Countries urged to commit to a world free of cluster bombs at landmark meeting on Convention on Cluster Munitions
(Geneva) June 27, 2011 — At least 60 countries will meet this week at the first four-day “inter-sessional” meeting on the Convention on Cluster Munitions to advance their commitments to a world free of cluster bombs.
It is deemed an inter-sessional meeting because it takes place in between the required annual meetings of States Parties.
“This is the first meeting of its kind. Nearly one year since we celebrated the entry into force of this lifesaving ban, states must now report on progress they have made to implement the ban, and outline the steps they plan to take in the future,” said CMC Director Laura Cheeseman.
Specifically, the CMC is calling on governments to report on concrete steps they have taken under the Vientiane Action Plan, adopted at the First Meeting of States Parties in Lao PDR, one of the most severely cluster bomb-affected countries in the world.
In the 66-point action plan developed last November, States Parties agreed to turn their legal obligations into concrete actions, including commitments to:
• Develop a plan to destroy stockpiles within one year of entry into force, and to start physical destruction as soon as possible;
• Identify possible locations and size of all cluster bomb contaminated areas;
• Designate a focal point for developing, implementing and monitoring victim assistance, as well as assessing the needs and priorities of cluster bomb victims;
• Encourage states not party to become States Parties.
So far some states have made great advancements in implementing the treaty. Albania and Zambia have cleared their land of these deadly unexploded weapons and eight countries have already completed destruction of their entire stockpiles, for which the CMC commends them (Austria, Belgium, Ecuador, Moldova, Montenegro, Norway, Portugal, and Spain).
However, there has also been new use of cluster munitions –in Libya by Gaddafi’s forces and in Cambodia by the Thai military.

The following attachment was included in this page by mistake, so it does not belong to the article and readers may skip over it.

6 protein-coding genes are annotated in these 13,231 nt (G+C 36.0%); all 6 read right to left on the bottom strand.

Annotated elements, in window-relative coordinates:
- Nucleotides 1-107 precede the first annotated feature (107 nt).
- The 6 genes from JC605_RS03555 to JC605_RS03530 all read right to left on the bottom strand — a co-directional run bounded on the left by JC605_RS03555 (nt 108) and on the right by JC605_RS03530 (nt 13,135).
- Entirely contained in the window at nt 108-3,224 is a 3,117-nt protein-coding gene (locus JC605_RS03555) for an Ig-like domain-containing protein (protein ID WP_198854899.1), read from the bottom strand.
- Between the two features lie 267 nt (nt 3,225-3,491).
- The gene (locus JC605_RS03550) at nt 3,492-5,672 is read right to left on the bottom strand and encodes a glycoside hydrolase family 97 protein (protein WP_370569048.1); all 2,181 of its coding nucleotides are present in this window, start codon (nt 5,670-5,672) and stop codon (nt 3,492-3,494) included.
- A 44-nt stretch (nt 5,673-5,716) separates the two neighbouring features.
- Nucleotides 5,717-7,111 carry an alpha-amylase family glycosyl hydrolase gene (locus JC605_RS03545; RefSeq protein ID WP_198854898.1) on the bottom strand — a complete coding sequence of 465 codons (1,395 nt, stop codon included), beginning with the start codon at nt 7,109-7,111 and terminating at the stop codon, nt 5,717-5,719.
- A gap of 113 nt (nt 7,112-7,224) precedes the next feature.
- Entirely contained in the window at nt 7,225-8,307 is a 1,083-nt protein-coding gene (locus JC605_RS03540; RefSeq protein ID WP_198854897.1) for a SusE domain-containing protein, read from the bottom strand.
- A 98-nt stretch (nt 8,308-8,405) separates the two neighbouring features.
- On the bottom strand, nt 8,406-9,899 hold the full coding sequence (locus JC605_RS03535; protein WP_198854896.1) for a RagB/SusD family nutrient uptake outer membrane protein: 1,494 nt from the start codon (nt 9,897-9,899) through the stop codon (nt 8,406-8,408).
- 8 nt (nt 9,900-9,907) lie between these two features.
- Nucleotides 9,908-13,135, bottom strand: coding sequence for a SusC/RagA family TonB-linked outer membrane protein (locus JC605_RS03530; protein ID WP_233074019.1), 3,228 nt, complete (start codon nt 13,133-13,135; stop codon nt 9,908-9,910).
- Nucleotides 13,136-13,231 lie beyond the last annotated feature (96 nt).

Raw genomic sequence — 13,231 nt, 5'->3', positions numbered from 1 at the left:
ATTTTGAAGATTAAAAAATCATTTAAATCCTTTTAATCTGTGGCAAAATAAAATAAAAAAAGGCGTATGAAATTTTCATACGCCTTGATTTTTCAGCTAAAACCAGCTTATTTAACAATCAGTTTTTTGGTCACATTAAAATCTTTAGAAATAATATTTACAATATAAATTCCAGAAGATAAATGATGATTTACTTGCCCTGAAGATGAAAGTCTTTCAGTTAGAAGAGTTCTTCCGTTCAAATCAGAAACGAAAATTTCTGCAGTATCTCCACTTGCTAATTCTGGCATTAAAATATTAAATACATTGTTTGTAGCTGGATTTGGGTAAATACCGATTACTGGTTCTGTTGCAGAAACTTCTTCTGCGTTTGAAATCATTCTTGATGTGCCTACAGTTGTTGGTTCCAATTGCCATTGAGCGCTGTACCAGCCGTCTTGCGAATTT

The CMC has condemned use by both countries. The treaty is the best way to protect innocent civilians from cluster bombs. It is hoped that at this meeting more countries will announce their plans to join the ban.
This week will also be important to lay the groundwork for decisions on the framework, leadership and support for the Convention that will be taken at the Second Meeting of States Parties in Lebanon, another county that has been devastated by cluster bombs.
“We want to ensure this Convention delivers early results that have an immediate impact on the thousands of people worldwide suffering because of these weapons,” Cheeseman added.
The Convention on Cluster Munitions, the international treaty banning the use, production, transfer and stockpiling of these deadly weapons, entered into force on 1 August last year. A total of 108 countries have signed the Convention, of which 57 to date have ratified its legally binding terms.
CMC spokesperson Branislav Kapetanovic, who lost both his hands and feet when a cluster bomb he was clearing exploded in 2000, said, “If states work together, we really can make a difference to people all over the world who are suffering because of lethal unexploded cluster munitions. This is a chance for the global community to work together to rid the world of these deadly, indiscriminate weapons, and to pledge to join the Convention.”
The meeting is held at the WMO building in Geneva from 27-30 June, and is open to all countries, including those that have not signed or ratified the Convention.
About cluster bombs:
A cluster munition (or cluster bomb) is a weapon containing multiple – often hundreds – of small explosive submunitions or bomblets. Cluster munitions are dropped from the air or fired from the ground and designed to break open in mid-air, releasing the submunitions over an area that can be the size of several football fields. This means they cannot discriminate between civilians and soldiers. Many of the submunitions fail to explode on impact and remain a threat to lives and livelihoods for decades after a conflict.